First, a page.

Key facts and price

De Bethune DB Eight

Diameter: 42.4 mm
Height: 9.2 mm
Material: Titanium
Crystal: Sapphire
Water resistance: 30 m

Movement: DB3000
Functions: Hours, minutes, mono-pusher chronograph with 60-minute counter
Winding: Hand-wound
Frequency: 28,800 beats per hour (4 Hz)
Power reserve: 60 hours

Strap: Alligator with pin buckle

Availability: Now from De Bethune and its authorised retailers 
CHF85,000 before taxes (equivalent to about US$93,000)

For more, visit

Correction April 13, 2023: The power reserve is 60 hours and not 60 days as stated in an earlier version of the article.

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Rolex Introduces the Daytona Ref. 126500

Evolution, not revolution.

For the 60th anniversary of the Cosmograph Daytona, Rolex has given the collection a subtle refresh with both technical and aesthetic improvements. The upgrades are fairly significant considering the outgoing 116500 was only seven years old, having debuted at Baselworld in 2016, and is still one of the most sought-after watches on the market.

At launch, there are five key references and 11 total variations. Topping the range is a new platinum model that offers a transparent case back – a first for a Daytona.

The platinum model benefits from a transparent caseback and a gold oscillating weight

Initial thoughts

The outgoing Daytona ref. 116500 was arguably the best chronograph in its category, and inarguably difficult to buy at retail price. Not content with this success, Rolex has made a great watch even better. The upgrades are subtle, but there are numerous changes inside and out.

Starting with the dial, the sub-dial rings and dial markers have grown thinner, as has the ceramic bezel which now features a protective outer ring crafted from the same material as the middle case.

The new Daytona has a slimmer case, under 12 mm for the first time. Note the gold ring around the edge of the ceramic bezel.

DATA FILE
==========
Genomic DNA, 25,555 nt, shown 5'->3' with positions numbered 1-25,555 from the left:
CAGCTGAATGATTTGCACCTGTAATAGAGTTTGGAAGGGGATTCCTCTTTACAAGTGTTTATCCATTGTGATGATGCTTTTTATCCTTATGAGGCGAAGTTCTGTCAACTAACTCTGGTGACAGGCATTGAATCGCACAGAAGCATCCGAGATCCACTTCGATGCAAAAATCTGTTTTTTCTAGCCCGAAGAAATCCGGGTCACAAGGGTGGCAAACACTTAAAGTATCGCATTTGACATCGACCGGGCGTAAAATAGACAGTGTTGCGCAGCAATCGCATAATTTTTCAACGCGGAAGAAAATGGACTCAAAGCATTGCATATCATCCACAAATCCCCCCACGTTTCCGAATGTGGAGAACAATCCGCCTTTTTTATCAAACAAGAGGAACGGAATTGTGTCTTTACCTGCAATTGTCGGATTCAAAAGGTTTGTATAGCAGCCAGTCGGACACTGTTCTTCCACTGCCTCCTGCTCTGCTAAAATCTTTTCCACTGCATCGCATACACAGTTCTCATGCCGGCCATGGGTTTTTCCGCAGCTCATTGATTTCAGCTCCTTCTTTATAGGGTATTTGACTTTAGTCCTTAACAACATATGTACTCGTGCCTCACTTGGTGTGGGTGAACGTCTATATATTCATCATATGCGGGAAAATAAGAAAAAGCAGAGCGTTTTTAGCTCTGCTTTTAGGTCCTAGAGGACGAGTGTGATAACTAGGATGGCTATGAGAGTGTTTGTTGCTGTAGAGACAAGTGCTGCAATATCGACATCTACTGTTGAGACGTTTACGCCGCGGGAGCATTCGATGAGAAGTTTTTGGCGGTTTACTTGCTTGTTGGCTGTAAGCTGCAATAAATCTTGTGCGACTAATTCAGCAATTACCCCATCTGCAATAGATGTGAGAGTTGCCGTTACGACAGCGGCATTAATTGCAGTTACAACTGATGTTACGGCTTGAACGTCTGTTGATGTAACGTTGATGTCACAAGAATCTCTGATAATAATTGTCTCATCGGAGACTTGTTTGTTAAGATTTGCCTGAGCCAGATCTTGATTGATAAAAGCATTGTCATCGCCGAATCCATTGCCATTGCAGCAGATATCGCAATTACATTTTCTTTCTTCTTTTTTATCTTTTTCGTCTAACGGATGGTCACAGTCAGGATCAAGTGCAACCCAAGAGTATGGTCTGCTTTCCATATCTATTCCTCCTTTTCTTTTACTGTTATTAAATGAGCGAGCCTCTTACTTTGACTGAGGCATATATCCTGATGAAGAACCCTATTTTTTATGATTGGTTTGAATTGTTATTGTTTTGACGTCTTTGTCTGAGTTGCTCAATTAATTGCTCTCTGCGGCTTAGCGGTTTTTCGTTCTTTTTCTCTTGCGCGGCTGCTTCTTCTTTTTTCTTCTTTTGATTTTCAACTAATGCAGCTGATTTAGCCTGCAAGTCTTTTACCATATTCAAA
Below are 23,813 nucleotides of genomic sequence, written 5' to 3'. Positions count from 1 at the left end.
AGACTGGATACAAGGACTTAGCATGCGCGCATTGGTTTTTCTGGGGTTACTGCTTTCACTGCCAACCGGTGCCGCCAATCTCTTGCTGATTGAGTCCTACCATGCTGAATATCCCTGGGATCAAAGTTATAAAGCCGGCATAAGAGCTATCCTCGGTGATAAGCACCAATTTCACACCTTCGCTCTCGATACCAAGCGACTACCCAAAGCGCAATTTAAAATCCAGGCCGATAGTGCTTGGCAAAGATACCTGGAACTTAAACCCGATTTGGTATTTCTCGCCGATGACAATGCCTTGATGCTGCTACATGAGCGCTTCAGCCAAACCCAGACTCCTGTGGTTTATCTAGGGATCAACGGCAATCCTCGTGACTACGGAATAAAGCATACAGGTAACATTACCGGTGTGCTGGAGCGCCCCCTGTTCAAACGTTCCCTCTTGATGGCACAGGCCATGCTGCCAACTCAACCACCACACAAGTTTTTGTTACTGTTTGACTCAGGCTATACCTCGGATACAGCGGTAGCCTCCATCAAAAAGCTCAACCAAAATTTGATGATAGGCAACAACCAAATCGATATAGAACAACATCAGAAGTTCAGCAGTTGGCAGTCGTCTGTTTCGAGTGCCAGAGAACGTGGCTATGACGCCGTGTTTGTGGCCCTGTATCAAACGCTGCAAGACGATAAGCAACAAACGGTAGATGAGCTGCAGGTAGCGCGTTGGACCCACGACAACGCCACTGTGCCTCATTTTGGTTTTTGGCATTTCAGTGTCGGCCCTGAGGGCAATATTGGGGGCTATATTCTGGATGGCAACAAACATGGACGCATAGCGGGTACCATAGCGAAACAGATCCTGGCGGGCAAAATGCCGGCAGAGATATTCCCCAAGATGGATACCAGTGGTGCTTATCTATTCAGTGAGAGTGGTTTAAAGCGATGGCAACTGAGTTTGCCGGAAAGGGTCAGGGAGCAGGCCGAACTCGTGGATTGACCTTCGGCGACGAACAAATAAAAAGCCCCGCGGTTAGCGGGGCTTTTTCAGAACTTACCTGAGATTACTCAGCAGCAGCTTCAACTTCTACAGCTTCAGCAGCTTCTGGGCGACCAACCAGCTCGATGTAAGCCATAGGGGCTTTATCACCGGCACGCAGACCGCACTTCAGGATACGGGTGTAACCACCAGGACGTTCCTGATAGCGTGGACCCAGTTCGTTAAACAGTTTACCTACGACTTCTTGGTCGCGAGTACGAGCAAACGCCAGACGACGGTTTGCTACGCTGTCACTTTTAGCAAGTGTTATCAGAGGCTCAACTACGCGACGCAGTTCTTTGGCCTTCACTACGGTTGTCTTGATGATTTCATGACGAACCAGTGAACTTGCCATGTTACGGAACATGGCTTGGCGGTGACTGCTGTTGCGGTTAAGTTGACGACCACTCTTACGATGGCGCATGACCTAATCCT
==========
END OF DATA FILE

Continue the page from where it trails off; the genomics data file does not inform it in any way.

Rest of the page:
Reduced thickness seems to be something of a theme for Rolex this year, and the Daytona is no exception, shedding 0.5 mm for a new total thickness of 11.9 mm. The outgoing Daytona was already quite thin relative to its peers, and the sleeker dimensions of the new model only make it better. For context, the new Grand Seiko Tentagraph, which has a similar retail price, is almost 30% thicker than the new Daytona.

At its new retail price of US$15,100 in steel, the Daytona remains one of the best value propositions in the industry. Based on technical content alone it’s a strong value, even before factoring in the strength of the Rolex brand on the secondary market.

The 126500 in steel

Upgrading a legend

As is often the case with Rolex, the biggest news is found inside the case. After 23 years of service, the beloved cal. 4130 makes way for the new cal. 4131. As its name suggests, the cal. 4131 is an evolution of the cal. 4130, rather than an entirely new design. The biggest change is the addition of the brand’s proprietary Chronergy escapement, which debuted in 2015 and has been slowly diffusing through the Rolex catalog since that time.

The new cal. 4131. The gold oscillating weight is only present in the platinum version.

Introduced in 2000, the outgoing Rolex cal. 4130 has been subtly upgraded over the years, maintaining its status as the best movement in its category for almost a quarter century. One of the factors that contributed to its sterling reputation for reliability was its low parts count – generally speaking, fewer moving pieces means fewer things can go wrong. With the new cal. 4131, Rolex has reduced the parts count even further. With fewer components and the upgrade to the Chronergy escapement, the best is getting even better.

The cal. 4131 also features enhanced finishing compared to the outgoing movement, with machine-applied Côtes de Genève on the bridges. The movement used in the platinum ref. 126506 also features an 18k gold oscillating mass, something not found in the steel and gold references that feature solid case backs.

Key facts and price

Rolex Cosmograph Daytona
Ref. 126500 (steel)
Ref. 126503 (steel and gold)
Ref. 126518 (yellow gold)
Ref. 126505 (rose gold)
Ref. 126506 (platinum)

Diameter: 40 mm
Height: 11.9 mm
Material: Steel, steel and yellow gold, yellow gold, rose gold, or platinum
Crystal: Sapphire
Water resistance: 100 m

Movement: Cal. 4131
Features: Hours, minutes, sub-seconds, chronograph
Frequency:  28,800 beats per hour (4 Hz)
Winding: Automatic
Power reserve: 72 hours

Strap: Oyster bracelet or Oysterflex bracelet

Limited edition: No
Available at Rolex authorised dealers
US$15,100 (steel)
US$30,600 (yellow gold on Oysterflex)
US$19,500 (steel and gold on bracelet)
US$42,500 (rose gold on bracelet)
CHF 74,200 (platinum)

Prices exclude local taxes